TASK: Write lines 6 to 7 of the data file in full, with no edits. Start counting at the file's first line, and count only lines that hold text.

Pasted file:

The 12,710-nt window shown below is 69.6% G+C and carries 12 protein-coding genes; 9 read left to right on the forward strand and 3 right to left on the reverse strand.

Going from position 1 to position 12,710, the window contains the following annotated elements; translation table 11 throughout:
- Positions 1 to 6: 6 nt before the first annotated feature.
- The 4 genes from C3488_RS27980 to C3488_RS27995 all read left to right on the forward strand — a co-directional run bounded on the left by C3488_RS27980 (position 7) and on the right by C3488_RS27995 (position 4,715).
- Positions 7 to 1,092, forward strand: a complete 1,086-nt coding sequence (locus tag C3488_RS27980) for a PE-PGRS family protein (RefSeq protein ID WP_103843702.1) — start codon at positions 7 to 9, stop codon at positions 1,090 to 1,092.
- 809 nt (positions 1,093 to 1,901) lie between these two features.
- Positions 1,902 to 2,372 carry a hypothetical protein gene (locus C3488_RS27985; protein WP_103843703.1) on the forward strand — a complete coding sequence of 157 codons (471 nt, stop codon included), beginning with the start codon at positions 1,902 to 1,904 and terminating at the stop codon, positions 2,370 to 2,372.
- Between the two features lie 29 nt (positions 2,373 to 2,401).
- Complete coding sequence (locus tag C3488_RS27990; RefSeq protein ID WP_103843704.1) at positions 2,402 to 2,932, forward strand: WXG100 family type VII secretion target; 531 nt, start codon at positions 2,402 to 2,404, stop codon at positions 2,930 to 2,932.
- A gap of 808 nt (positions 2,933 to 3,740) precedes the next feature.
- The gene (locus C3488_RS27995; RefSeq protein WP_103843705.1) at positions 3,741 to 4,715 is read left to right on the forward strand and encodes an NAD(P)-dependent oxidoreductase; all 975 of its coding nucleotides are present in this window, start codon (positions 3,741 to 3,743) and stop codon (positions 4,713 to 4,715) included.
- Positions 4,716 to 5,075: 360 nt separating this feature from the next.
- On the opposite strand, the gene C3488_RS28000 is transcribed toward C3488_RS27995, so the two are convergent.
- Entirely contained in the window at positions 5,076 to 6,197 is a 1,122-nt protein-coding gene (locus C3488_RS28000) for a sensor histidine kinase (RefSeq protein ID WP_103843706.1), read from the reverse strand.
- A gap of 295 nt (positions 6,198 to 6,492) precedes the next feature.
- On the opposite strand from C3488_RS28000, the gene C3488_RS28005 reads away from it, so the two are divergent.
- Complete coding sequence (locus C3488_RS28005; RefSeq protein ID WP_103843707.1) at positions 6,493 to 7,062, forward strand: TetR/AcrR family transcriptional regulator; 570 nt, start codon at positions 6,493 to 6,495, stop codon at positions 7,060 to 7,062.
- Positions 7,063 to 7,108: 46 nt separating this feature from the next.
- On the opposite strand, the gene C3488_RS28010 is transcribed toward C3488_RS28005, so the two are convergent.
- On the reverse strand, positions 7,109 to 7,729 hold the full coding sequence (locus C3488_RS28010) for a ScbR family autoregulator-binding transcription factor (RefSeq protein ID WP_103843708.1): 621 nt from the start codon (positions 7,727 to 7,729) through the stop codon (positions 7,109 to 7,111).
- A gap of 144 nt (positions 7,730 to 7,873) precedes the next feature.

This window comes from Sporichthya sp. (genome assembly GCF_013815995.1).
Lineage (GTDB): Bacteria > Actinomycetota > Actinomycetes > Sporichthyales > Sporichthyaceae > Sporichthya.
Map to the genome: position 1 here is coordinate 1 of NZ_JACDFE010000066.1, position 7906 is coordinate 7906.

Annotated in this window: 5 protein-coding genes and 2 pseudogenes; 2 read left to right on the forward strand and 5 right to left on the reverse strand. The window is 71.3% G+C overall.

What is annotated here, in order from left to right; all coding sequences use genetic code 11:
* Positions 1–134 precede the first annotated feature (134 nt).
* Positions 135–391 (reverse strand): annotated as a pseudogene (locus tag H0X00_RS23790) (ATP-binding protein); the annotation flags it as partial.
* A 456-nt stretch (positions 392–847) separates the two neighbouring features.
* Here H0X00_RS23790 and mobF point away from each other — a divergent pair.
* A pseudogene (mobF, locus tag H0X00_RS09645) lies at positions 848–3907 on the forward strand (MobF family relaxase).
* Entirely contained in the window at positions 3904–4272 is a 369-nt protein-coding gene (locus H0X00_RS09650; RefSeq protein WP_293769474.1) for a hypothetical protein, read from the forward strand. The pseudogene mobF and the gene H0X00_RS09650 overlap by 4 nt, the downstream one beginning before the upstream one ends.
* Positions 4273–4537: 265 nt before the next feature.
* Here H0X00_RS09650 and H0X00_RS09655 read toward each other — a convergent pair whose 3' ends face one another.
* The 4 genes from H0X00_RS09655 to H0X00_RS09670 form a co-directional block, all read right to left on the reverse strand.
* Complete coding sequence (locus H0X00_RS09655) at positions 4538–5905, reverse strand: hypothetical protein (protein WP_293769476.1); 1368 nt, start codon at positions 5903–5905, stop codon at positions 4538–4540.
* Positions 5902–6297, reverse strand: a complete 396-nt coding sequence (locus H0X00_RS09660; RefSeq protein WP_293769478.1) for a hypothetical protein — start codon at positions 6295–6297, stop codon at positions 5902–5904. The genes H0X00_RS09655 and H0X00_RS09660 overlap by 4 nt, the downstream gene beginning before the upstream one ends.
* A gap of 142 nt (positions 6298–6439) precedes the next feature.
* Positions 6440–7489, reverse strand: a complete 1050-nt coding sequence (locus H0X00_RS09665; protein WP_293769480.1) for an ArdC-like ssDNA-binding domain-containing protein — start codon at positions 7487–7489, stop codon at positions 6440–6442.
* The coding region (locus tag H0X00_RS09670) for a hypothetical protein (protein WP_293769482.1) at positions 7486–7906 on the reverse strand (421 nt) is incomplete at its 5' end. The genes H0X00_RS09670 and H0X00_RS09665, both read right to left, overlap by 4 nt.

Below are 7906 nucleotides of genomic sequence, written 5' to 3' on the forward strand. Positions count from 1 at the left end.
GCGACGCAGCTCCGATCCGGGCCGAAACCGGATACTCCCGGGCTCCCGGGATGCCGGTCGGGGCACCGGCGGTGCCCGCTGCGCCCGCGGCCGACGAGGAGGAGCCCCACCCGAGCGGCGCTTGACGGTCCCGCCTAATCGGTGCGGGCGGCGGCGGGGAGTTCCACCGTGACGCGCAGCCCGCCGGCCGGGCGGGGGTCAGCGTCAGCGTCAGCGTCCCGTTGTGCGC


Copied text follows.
- 809 nt (positions 1,093 to 1,901) lie between these two features.
- Positions 1,902 to 2,372 carry a hypothetical protein gene (locus C3488_RS27985; protein WP_103843703.1) on the forward strand — a complete coding sequence of 157 codons (471 nt, stop codon included), beginning with the start codon at positions 1,902 to 1,904 and terminating at the stop codon, positions 2,370 to 2,372.